These include students, those on long-term sick leave, people looking after a relative and those who are no longer looking for work.

In the same labour market statistics report, the ONS revealed that the number of EU nationals working in the UK had increased by 324,000 in the past 12 months.


 Professional recruitment firms now have +29% more vacancies on their books compared with the same time last year, according to new survey data from the Association of Professional Staffing Companies (APSCo).

This increase in opportunities coincides with the latest research from the Institute of Leadership & Management (ILM,) which has announced that 37% of workers are planning to leave their current jobs in 2015, a dramatic increase from 2014 (19%) and 2013 (13%).

Beneath this headline figure, the latest data from APSCo reveals that growth in the professional staffing market continues to climb across all of the trade association’s core sector groups.

Permanent vacancies across Finance & Accounting, IT, Engineering, and Media & Marketing are all up year-on-year (by +16%, +31%, +53%, and +15% respectively). This positive sentiment is in line with recent figures released by the Confederation of British Industry (CBI), which reported that half of British businesses are planning to expand their workforce in 2015.

The phenomenal growth of the Engineering sector over the past year can largely be attributed to government initiatives to improve infrastructure. Ongoing projects such as HS2 (High-Speed rail link) and Crossrail continue to drive an acute need for experienced talent to work in the sector.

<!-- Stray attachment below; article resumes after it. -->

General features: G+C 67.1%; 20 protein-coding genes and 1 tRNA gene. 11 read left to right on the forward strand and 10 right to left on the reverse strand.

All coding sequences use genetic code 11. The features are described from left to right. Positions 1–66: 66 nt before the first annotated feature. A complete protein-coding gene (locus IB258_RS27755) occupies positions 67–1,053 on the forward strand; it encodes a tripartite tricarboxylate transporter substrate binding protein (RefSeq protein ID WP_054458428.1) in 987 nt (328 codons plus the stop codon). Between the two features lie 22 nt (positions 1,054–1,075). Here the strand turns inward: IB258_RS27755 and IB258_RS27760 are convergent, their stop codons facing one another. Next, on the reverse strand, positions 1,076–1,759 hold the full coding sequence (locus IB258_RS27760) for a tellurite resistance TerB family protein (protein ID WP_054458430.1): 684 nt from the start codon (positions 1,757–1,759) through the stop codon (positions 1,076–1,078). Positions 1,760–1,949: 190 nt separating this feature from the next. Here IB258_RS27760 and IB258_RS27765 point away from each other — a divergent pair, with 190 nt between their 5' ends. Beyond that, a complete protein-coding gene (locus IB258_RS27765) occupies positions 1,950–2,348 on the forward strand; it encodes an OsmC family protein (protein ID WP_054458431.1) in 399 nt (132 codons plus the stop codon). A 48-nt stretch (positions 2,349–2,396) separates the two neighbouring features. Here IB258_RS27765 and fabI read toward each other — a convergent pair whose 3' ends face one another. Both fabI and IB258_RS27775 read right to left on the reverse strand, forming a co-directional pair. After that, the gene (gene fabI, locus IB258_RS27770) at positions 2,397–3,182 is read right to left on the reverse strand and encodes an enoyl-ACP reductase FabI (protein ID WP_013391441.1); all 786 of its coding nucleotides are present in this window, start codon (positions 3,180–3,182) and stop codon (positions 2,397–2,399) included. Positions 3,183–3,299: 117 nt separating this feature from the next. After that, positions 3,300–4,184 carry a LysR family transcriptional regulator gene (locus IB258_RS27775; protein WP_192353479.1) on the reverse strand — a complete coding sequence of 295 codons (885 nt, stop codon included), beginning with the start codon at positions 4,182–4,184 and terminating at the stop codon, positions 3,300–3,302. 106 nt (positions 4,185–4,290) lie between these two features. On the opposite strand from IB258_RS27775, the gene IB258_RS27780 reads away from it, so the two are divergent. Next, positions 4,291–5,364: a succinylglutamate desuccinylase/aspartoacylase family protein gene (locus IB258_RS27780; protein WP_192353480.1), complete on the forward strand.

Despite a slight slowdown in productivity last month, the latest Purchasing Managers’ Index (PMI) by data firm Markit/CIPS shows growth rates remain well above historical averages in this area, and the falling price of crude oil should further help boost trade and drive opportunities in Engineering.

APSCo’s figures also reveal that median salaries across all professional sectors were up by a respectable +3%, year-on-year. This overall growth is characterised by notable fluctuations in terms of sector, with Engineering, for example, recording an uplift of +8%. However both the Media & Marketing and Sales arenas have both stalled somewhat, reporting slight decreases year-on-year (by -0.3% and -1.9% respectively).

Despite this positivity, however, APSCo warns that it remains to be seen what impact the May 2015 General Election will have on the professional recruitment market. The latest Deloitte CFO Survey revealed that the General Election is a major concern for organisations. When asked to rate the level of risk it posed on a scale of 0 to 100, CFOs attached a 63 rating to the General Election; significantly higher than the 56 attached to deflation of the Euro or the 39 points awarded to further cuts in spending.

This may be because many analysts have predicted that, given the surge in support for smaller parties such as the UK Independence Party (UKIP), the Scottish National Party (SNP) and the Greens, a hung parliament is a real possibility. For this reason, companies are likely to remain cautious when it comes to hiring in early 2015, as CFOs resist investing in talent until the political landscape is less volatile.